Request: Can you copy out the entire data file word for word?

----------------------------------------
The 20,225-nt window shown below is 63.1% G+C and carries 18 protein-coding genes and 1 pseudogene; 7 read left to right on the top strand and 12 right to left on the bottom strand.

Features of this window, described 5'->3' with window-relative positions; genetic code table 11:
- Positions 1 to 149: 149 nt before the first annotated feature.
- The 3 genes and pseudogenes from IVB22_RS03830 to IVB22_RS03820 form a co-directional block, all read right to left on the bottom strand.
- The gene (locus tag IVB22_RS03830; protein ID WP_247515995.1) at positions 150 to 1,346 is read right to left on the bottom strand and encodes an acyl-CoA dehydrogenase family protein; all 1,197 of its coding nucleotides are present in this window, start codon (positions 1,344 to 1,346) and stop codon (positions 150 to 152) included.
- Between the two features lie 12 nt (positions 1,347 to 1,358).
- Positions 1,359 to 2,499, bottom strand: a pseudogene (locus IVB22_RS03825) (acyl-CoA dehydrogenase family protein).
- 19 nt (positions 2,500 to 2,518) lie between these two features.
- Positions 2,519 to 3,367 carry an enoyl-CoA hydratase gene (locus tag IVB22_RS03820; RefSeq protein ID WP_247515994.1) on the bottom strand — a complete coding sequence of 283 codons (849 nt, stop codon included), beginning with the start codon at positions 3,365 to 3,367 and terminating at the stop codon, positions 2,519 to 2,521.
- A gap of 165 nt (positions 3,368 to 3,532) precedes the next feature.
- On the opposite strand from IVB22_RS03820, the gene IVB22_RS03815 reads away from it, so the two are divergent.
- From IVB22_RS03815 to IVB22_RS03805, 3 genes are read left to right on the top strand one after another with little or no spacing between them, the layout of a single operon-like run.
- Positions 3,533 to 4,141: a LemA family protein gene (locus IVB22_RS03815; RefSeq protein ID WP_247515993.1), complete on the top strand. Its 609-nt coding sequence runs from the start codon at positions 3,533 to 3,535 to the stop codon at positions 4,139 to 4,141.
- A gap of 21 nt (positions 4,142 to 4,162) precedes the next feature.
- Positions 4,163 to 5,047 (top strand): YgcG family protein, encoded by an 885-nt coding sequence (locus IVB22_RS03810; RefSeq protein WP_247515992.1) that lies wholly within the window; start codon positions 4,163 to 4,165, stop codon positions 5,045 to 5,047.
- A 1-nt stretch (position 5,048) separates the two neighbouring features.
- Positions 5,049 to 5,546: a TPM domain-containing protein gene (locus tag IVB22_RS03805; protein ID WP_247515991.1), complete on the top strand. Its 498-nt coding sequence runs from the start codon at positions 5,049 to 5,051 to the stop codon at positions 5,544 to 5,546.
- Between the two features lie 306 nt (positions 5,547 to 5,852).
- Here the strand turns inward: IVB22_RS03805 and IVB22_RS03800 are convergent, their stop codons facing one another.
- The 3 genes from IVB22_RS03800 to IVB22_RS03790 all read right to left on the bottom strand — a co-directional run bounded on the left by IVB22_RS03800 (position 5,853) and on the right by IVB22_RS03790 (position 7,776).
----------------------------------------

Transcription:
The 20,225-nt window shown below is 63.1% G+C and carries 18 protein-coding genes and 1 pseudogene; 7 read left to right on the top strand and 12 right to left on the bottom strand.

Features of this window, described 5'->3' with window-relative positions; genetic code table 11:
- Positions 1 to 149: 149 nt before the first annotated feature.
- The 3 genes and pseudogenes from IVB22_RS03830 to IVB22_RS03820 form a co-directional block, all read right to left on the bottom strand.
- The gene (locus tag IVB22_RS03830; protein ID WP_247515995.1) at positions 150 to 1,346 is read right to left on the bottom strand and encodes an acyl-CoA dehydrogenase family protein; all 1,197 of its coding nucleotides are present in this window, start codon (positions 1,344 to 1,346) and stop codon (positions 150 to 152) included.
- Between the two features lie 12 nt (positions 1,347 to 1,358).
- Positions 1,359 to 2,499, bottom strand: a pseudogene (locus IVB22_RS03825) (acyl-CoA dehydrogenase family protein).
- 19 nt (positions 2,500 to 2,518) lie between these two features.
- Positions 2,519 to 3,367 carry an enoyl-CoA hydratase gene (locus tag IVB22_RS03820; RefSeq protein ID WP_247515994.1) on the bottom strand — a complete coding sequence of 283 codons (849 nt, stop codon included), beginning with the start codon at positions 3,365 to 3,367 and terminating at the stop codon, positions 2,519 to 2,521.
- A gap of 165 nt (positions 3,368 to 3,532) precedes the next feature.
- On the opposite strand from IVB22_RS03820, the gene IVB22_RS03815 reads away from it, so the two are divergent.
- From IVB22_RS03815 to IVB22_RS03805, 3 genes are read left to right on the top strand one after another with little or no spacing between them, the layout of a single operon-like run.
- Positions 3,533 to 4,141: a LemA family protein gene (locus IVB22_RS03815; RefSeq protein ID WP_247515993.1), complete on the top strand. Its 609-nt coding sequence runs from the start codon at positions 3,533 to 3,535 to the stop codon at positions 4,139 to 4,141.
- A gap of 21 nt (positions 4,142 to 4,162) precedes the next feature.
- Positions 4,163 to 5,047 (top strand): YgcG family protein, encoded by an 885-nt coding sequence (locus IVB22_RS03810; RefSeq protein WP_247515992.1) that lies wholly within the window; start codon positions 4,163 to 4,165, stop codon positions 5,045 to 5,047.
- A 1-nt stretch (position 5,048) separates the two neighbouring features.
- Positions 5,049 to 5,546: a TPM domain-containing protein gene (locus tag IVB22_RS03805; protein ID WP_247515991.1), complete on the top strand. Its 498-nt coding sequence runs from the start codon at positions 5,049 to 5,051 to the stop codon at positions 5,544 to 5,546.
- Between the two features lie 306 nt (positions 5,547 to 5,852).
- Here the strand turns inward: IVB22_RS03805 and IVB22_RS03800 are convergent, their stop codons facing one another.
- The 3 genes from IVB22_RS03800 to IVB22_RS03790 all read right to left on the bottom strand — a co-directional run bounded on the left by IVB22_RS03800 (position 5,853) and on the right by IVB22_RS03790 (position 7,776).